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Conditional Rendering in React

React, Conditional Rendering, JavaScript2 min read

Conditional rendering is a powerful technique in React that allows you to selectively render components based on certain conditions or states. It provides a way to control the appearance and behavior of your application's UI dynamically. In this article, we will explore different approaches to conditional rendering in React with practical examples.

Basic If-Else Rendering

One common way to conditionally render components in React is by using an if statement or a ternary operator within JSX. For example, suppose we have a boolean variable isLoggedIn that represents whether a user is logged in or not. We can use it to conditionally render a greeting message based on the login status:

1function Greeting({ isLoggedIn }) {
2 if (isLoggedIn) {
3 return <h1>Welcome back!</h1>;
4 } else {
5 return <h1>Please log in.</h1>;
6 }

You can then use this Greeting component in your application, passing the isLoggedIn prop to conditionally render the appropriate message.

1function App() {
2 const isLoggedIn = true;
4 return (
5 <div>
6 <Greeting isLoggedIn={isLoggedIn} />
7 </div>
8 );

In this example, the h1 element rendered depends on the value of the isLoggedIn prop.

Using && Operator

Another approach for conditional rendering is to utilize the logical AND (&&) operator. This technique is useful when you want to conditionally render a component or an element without providing an alternative. Consider the following example:

1function WarningBanner({ showWarning }) {
2 return (
3 <div>
4 {showWarning && <p>Warning: This action is irreversible.</p>}
5 </div>
6 );

In this case, the <p> element will only be rendered if the showWarning prop is true. Otherwise, nothing will be rendered.

Conditional Rendering with State

React components often need to respond to changes in state and update their rendering accordingly. By using the useState hook or class component's state, you can achieve dynamic rendering based on state values. Let's demonstrate this with a toggle button example:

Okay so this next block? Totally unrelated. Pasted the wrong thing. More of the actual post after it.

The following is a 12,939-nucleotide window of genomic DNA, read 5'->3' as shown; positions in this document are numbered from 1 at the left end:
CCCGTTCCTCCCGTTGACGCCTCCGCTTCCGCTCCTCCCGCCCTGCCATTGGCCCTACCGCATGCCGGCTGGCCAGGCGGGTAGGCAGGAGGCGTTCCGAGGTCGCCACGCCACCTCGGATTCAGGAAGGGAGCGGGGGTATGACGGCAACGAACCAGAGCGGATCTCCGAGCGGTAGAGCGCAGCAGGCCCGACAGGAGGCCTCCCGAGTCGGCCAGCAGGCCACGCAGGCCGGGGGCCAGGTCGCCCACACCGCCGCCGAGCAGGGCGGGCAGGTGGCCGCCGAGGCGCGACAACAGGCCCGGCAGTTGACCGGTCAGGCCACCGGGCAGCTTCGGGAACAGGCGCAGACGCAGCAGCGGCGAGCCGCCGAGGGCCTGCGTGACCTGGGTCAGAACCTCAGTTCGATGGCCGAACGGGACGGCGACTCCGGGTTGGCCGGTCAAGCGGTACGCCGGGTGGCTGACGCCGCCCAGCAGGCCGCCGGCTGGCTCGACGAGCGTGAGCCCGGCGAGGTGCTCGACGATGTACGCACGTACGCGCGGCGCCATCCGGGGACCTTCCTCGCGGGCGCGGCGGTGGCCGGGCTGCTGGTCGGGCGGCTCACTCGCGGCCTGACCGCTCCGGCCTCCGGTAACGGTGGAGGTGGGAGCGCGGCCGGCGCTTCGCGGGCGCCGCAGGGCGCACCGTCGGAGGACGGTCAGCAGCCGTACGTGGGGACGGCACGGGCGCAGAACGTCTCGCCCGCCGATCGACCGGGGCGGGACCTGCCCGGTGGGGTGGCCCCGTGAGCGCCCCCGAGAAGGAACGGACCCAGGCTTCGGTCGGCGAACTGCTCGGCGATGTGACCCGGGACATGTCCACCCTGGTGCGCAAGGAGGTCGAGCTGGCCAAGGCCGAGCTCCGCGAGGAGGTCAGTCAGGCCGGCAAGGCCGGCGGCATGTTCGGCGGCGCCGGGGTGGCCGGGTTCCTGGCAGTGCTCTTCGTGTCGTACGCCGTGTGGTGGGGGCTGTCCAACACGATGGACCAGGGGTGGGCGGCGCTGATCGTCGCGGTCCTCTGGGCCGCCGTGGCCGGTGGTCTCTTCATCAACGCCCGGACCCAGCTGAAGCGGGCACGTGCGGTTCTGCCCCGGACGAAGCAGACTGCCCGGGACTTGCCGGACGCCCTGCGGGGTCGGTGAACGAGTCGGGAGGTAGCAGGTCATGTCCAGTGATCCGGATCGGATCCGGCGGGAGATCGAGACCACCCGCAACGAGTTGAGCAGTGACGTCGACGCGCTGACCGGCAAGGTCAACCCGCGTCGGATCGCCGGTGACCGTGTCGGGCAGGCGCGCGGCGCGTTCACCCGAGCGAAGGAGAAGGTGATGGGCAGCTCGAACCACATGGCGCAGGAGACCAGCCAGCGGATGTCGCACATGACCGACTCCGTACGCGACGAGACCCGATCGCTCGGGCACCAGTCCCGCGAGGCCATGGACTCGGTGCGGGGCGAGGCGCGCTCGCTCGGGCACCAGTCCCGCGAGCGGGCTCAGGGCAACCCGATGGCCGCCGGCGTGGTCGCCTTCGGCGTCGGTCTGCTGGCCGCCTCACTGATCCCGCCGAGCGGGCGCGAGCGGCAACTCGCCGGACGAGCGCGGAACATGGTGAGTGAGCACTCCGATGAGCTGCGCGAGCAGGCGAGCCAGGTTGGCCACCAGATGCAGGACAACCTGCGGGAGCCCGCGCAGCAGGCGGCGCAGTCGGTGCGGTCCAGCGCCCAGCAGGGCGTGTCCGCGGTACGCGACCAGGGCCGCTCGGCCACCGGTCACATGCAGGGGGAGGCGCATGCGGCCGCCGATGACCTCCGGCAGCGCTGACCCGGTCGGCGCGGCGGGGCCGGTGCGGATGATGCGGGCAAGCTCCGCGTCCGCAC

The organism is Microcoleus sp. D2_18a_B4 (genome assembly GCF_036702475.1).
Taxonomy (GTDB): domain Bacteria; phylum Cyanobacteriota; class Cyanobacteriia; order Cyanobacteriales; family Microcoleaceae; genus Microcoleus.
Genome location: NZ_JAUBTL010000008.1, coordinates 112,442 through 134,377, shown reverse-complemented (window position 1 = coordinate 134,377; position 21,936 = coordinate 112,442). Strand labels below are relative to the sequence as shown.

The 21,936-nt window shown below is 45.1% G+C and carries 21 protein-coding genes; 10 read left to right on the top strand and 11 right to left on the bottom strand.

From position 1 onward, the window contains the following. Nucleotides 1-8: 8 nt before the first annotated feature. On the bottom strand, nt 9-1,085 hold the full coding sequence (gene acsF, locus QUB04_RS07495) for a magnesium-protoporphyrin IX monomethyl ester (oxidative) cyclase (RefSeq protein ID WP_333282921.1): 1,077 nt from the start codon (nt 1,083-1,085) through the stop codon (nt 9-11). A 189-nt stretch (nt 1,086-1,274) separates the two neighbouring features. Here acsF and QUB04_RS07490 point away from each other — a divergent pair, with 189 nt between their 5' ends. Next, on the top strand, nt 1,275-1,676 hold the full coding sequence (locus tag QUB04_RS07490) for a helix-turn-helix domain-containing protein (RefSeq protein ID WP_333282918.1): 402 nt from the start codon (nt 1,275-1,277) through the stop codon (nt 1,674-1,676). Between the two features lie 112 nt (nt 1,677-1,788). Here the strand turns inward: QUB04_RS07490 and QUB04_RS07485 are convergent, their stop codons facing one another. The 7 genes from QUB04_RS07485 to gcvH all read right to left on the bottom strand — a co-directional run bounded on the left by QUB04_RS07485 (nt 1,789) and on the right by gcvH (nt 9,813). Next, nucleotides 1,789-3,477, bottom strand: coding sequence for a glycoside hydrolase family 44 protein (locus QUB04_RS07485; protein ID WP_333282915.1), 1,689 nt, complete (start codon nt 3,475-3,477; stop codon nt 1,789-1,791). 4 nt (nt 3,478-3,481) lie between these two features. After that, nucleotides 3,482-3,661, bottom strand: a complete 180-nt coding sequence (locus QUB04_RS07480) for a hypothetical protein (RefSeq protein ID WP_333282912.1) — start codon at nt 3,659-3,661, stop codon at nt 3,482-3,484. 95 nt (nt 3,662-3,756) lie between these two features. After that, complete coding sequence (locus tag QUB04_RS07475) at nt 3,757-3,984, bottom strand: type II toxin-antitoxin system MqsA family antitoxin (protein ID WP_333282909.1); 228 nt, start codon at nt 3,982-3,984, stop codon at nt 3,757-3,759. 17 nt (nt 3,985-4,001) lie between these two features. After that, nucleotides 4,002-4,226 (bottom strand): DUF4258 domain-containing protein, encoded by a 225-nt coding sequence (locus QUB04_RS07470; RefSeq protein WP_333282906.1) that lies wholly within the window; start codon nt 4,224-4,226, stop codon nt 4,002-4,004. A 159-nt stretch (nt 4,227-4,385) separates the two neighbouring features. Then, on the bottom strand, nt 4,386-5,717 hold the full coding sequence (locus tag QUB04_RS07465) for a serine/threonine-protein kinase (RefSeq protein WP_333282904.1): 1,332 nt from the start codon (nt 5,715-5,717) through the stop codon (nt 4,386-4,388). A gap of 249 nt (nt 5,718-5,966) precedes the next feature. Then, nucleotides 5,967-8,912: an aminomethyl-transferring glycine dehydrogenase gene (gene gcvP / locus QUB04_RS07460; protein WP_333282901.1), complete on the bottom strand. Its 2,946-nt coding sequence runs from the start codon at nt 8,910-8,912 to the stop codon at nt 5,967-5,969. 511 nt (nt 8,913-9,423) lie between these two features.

1function ToggleButton() {
2 const [isOn, setIsOn] = useState(false);
4 const handleClick = () => {
5 setIsOn(!isOn);
6 };
8 return (
9 <button onClick={handleClick}>
10 {isOn ? 'ON' : 'OFF'}
11 </button>
12 );

In this example, clicking the button toggles the state value of isOn, causing the text inside the button to change between "ON" and "OFF". The component re-renders automatically when the state changes.

Handling Multiple Conditions

Sometimes, you may encounter situations where you need to handle multiple conditions for rendering different components. One way to achieve this is by using the switch statement or a series of if-else statements. Here's an example that demonstrates different greetings based on the time of day:

1function Greeting({ hour }) {
2 let greeting;
4 if (hour < 12) {
5 greeting = 'Good morning';
6 } else if (hour < 18) {
7 greeting = 'Good afternoon';
8 } else {
9 greeting = 'Good evening';
10 }
12 return <h1>{greeting}!</h1>;

In this example, the Greeting component renders a different greeting based on the value of the hour prop. You can customize the conditions and responses according to your requirements.

In closing, conditional rendering is a vital concept in React that enables you to build dynamic and interactive user interfaces. By leveraging if statements, ternary operators, logical operators like &&, and state management, you can control what components are rendered based on various conditions or states. Understanding these techniques empowers you to create more flexible and responsive React applications.